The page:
I feel like SproutCore and Cappuccino would be too heavy for this
particular project. jQuery UI and the Aristo
theme
work well
together -- you can get great results without making the app feel too
heavy.

Testing

In Let's Make a Framework I recently mentioned that there's a
CommonJS Unit Testing Specification.
Nodeunit is based on the CommonJS assert module, and the tests should look very familiar to those of you
who have written unit tests before.

On the other hand, Expresso
offers assert.response, which makes testing servers a
little bit cleaner. Expresso is written by the same author as Express
(TJ Holowaychuk), so it's not surprising that it has this type of feature.

I'm not sure which route to take yet, so I'll try both when I start
building the app and select the most suitable.

Storage

Storage has gone insane in the last two years. When I started out, it
was either relational databases or object databases that I never really
got to use. That meant I used either Oracle, PostgreSQL, or MySQL. Now
NoSQL has started to take up mindshare, we've got CouchDB, MongoDB,
Riak, Redis, Tokyo Cabinet, and many more.

If you've used any of these NoSQL frameworks you'll know some are kind
of enough to have JavaScript shells, which makes life easy for us.
They're also broadly grouped into key value stores and document storage
systems. Document storage sounds suspiciously like what we want given
that we're writing a notepad.

Choosing a storage system is one thing, but then you need to choose a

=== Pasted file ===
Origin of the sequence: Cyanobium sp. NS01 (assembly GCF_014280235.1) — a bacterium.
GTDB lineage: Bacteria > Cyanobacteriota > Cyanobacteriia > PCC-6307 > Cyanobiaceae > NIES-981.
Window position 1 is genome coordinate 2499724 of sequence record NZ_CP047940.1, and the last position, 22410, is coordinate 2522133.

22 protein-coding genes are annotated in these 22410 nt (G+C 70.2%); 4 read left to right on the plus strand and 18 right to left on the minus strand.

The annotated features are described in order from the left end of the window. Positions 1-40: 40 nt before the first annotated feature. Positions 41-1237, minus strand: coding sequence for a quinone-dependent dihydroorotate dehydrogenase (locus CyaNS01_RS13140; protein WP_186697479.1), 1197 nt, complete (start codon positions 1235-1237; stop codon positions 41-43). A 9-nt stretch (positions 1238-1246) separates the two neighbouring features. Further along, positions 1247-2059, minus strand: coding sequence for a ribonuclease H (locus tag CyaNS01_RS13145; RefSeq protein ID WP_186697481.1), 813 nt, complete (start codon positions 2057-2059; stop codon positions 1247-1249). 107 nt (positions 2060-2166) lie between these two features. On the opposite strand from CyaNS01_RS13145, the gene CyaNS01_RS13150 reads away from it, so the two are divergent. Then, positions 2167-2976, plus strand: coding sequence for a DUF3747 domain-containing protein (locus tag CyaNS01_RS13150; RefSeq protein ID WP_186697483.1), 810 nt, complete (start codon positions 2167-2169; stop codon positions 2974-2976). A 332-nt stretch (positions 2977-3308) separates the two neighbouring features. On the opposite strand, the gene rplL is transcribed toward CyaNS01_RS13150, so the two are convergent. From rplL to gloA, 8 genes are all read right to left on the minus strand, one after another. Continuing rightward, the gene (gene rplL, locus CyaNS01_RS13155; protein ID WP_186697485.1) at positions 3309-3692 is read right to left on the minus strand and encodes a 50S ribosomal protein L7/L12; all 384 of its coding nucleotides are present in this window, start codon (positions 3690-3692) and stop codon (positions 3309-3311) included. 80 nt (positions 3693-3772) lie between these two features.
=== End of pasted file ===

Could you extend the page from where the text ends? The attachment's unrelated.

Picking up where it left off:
library for your language and framework. Express doesn't prescribe
model-layer abstractions, so we can use any storage library and system
we want.

I'd like to use MongoDB for this project. I feel like CouchDB would also
be a good choice, but I've written a lot of code that uses
Mongoose so I'd like to draw on that knowledge.

The Mongoose API makes asynchronous database access less syntax-heavy
than it could be. The popular "default" MongoDB library for Node uses
callbacks everywhere, rather than some clean abstractions and function
call chains, so it becomes incredibly hard to read.

So far I've been using Heroku with
MongoHQ and these services have simplified my sysadmin chores a great deal. Because the underlying technology is open
I can download MongoDB and run it locally for development, then deploy
to something I'm effectively paying someone else to maintain. If I had
the time I'd deploy to my own servers, but it turns out I like writing
these articles too much!

Resources

I've tried to write this part of the tutorial in a way that demonstrates
how to select suitable technologies for real open source or commercial
projects. If you're in a similar position, here are some helpful
resources:

Next

In the next part, I'll go through getting a development environment and
basic app set up.

The areas the tutorial will cover will be:

  • Installing everything
  • Building a simple Express app
  • Writing tests for Node web apps
  • Building a rich interface with jQuery UI
  • Using Mongoose with Node
  • Deployment

Some parts might take several weeks to cover depending on how involved
they are, like the Framework series.